During rehearsal for the London Gay Men’s Chorus, Saar Maoz gets a shoulder massage from the man behind him while giving one to the man in front of him. Their voices sound good, but Maoz looks worried. He’s struggling with a new medication for his HIV, and to make matters worse, he’s worried about his religious mother watching him from the audience.
Directors Tomer and Barak Heymann filmed Maoz and his family over several years in both London and Kibbutz Sde Eliyahu for their riveting, award-winning documentary Who’s Gonna Love Me Now?
As we discover in this film—whose drama is as gripping as that of any scripted feature–Maoz was barred from the religious kibbutz where he grew up when he came out. However, his parents and six siblings remain in Israel. Relations between his family and him are strained, to say the least.
Through intimate camerawork, we watch Saar’s emotional negotiations with his parents—his stoic but sweet mother, and his patriotic firecracker of a father—who both want him to move back. But first they have to address their own guilt and disagreements.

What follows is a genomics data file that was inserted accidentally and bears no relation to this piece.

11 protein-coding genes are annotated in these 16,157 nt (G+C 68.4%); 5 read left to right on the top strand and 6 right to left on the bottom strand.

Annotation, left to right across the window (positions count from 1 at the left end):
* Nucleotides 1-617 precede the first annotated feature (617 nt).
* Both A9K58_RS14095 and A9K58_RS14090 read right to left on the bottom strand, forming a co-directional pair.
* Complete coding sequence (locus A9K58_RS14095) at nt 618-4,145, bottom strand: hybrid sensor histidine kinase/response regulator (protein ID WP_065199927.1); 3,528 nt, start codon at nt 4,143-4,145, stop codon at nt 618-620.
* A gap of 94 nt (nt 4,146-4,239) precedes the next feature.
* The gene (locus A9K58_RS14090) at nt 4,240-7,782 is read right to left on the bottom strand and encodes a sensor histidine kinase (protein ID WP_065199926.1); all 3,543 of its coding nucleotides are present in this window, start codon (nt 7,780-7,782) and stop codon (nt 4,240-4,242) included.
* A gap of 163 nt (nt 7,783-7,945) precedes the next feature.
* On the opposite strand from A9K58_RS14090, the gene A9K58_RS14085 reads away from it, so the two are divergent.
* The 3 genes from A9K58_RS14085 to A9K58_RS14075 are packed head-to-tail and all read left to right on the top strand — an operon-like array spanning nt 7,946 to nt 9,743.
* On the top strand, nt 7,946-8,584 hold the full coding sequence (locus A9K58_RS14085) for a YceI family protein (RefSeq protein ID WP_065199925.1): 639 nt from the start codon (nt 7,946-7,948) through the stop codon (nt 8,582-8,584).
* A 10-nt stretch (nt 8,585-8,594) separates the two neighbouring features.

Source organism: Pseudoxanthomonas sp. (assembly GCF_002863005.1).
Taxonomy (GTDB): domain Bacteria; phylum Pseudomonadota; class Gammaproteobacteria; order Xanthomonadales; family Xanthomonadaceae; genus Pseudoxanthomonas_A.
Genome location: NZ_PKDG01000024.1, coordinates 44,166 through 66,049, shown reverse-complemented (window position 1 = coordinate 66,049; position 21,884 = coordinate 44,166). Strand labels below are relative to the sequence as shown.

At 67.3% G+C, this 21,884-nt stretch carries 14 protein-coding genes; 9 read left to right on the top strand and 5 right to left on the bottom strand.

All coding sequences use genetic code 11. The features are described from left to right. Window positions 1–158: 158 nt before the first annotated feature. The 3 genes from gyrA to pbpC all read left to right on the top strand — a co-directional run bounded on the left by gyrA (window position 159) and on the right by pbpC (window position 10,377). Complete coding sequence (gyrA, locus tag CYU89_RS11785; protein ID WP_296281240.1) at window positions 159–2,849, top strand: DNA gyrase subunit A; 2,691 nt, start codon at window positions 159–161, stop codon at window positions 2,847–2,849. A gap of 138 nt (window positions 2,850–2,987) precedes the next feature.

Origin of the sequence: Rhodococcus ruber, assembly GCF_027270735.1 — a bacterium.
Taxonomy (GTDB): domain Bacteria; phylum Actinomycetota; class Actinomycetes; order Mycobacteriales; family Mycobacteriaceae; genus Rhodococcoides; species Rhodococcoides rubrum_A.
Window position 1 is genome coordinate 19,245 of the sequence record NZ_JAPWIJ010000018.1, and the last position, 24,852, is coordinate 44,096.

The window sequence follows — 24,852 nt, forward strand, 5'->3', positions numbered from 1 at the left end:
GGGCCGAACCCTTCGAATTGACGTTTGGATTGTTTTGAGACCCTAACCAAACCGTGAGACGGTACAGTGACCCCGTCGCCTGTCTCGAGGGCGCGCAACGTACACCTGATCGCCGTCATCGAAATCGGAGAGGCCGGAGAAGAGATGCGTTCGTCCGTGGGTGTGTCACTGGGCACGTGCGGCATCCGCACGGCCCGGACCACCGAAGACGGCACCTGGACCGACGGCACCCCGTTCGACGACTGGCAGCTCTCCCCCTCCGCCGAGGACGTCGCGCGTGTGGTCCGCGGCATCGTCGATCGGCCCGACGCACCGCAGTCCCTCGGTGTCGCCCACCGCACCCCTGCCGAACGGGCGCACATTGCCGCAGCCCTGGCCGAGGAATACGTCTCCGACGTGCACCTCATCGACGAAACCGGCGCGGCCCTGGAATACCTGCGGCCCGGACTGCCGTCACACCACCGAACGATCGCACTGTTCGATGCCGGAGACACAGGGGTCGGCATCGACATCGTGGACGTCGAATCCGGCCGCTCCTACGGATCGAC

When Saar visits Israel for a family bar mitzvah, you feel both the warmth and the deep divisions between them. Who’s Gonna Love Me Now? is an unforgettable film about families broken and mended, with music by the London Gay Men’s Chorus weaving it all together.
In the coming months, Who’s Gonna Love Me Now is set to screen at film festivals around the world, including at the Skirball Center in L.A. Sept. 27, and the Chicago International Film Festival Oct. 13 – 27. Check online for updates in Hebrew and in English.